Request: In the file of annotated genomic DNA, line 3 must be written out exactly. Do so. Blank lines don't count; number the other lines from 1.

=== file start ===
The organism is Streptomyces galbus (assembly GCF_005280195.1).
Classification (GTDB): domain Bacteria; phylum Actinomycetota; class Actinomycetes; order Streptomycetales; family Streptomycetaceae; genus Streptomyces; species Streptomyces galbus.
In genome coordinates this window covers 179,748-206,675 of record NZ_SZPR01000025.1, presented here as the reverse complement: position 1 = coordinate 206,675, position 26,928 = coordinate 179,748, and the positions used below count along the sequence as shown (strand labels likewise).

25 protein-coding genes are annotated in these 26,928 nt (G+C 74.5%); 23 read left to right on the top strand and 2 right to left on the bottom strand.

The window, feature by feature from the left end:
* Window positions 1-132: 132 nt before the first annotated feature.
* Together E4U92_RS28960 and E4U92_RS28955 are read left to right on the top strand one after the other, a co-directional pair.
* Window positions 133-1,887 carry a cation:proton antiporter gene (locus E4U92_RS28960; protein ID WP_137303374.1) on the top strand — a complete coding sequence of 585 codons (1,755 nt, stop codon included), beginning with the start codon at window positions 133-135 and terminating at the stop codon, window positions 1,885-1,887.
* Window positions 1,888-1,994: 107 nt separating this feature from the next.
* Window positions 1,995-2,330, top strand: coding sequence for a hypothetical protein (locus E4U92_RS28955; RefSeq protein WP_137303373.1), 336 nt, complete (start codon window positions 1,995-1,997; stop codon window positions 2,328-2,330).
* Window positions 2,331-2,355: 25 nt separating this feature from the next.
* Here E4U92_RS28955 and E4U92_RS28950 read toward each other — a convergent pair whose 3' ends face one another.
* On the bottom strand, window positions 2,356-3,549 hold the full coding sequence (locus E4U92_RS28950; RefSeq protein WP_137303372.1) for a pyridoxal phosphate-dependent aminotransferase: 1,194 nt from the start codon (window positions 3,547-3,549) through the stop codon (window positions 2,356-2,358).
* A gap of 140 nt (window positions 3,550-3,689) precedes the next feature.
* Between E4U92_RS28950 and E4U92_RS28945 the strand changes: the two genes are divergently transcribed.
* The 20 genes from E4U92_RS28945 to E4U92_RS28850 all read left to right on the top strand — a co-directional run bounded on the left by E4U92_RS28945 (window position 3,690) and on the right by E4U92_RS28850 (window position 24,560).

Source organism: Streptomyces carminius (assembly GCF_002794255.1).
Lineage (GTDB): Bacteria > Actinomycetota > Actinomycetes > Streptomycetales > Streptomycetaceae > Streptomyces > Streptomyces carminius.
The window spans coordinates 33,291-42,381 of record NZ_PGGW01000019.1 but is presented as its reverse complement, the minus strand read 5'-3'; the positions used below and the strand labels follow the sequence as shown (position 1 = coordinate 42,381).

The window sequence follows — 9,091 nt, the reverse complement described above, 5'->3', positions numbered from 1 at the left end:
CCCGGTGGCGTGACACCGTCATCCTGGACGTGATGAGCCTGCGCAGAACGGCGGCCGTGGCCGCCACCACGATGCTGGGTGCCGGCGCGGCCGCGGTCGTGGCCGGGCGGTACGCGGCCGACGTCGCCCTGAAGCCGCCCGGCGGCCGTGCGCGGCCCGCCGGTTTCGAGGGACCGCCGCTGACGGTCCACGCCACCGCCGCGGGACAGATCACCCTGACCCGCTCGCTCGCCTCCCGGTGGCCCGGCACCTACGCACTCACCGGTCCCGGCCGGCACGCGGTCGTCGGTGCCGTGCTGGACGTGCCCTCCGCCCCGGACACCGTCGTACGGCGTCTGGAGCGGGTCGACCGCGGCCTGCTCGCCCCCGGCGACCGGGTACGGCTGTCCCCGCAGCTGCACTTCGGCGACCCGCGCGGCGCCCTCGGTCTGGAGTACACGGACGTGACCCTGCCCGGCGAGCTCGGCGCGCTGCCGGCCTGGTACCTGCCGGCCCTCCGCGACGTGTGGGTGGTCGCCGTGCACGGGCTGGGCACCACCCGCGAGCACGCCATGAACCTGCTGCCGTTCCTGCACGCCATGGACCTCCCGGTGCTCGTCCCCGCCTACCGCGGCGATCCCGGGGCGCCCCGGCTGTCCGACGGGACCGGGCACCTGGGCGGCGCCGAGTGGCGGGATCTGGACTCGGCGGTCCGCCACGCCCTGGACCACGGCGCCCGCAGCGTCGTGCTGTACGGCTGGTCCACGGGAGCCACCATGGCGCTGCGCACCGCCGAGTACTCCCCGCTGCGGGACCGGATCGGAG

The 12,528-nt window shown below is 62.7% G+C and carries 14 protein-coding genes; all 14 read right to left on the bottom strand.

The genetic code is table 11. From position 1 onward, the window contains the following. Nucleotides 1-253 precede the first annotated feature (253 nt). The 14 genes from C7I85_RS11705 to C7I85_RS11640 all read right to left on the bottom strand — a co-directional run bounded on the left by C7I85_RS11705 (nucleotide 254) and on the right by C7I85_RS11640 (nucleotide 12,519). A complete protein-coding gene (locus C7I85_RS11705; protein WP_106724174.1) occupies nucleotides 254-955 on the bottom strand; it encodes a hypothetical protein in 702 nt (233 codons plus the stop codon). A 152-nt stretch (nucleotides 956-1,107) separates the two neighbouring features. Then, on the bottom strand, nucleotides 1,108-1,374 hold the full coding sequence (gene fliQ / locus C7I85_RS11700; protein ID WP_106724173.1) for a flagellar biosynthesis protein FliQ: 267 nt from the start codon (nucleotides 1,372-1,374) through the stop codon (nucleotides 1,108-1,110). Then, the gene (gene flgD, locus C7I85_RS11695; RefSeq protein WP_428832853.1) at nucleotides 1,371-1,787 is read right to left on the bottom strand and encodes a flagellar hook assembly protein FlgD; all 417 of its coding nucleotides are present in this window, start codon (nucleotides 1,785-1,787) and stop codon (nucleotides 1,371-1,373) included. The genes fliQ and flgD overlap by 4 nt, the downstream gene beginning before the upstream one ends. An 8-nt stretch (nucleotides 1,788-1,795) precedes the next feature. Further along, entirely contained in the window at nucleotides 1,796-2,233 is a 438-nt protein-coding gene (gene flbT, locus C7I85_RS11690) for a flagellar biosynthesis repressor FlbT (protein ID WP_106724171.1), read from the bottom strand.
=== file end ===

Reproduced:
In genome coordinates this window covers 179,748-206,675 of record NZ_SZPR01000025.1, presented here as the reverse complement: position 1 = coordinate 206,675, position 26,928 = coordinate 179,748, and the positions used below count along the sequence as shown (strand labels likewise).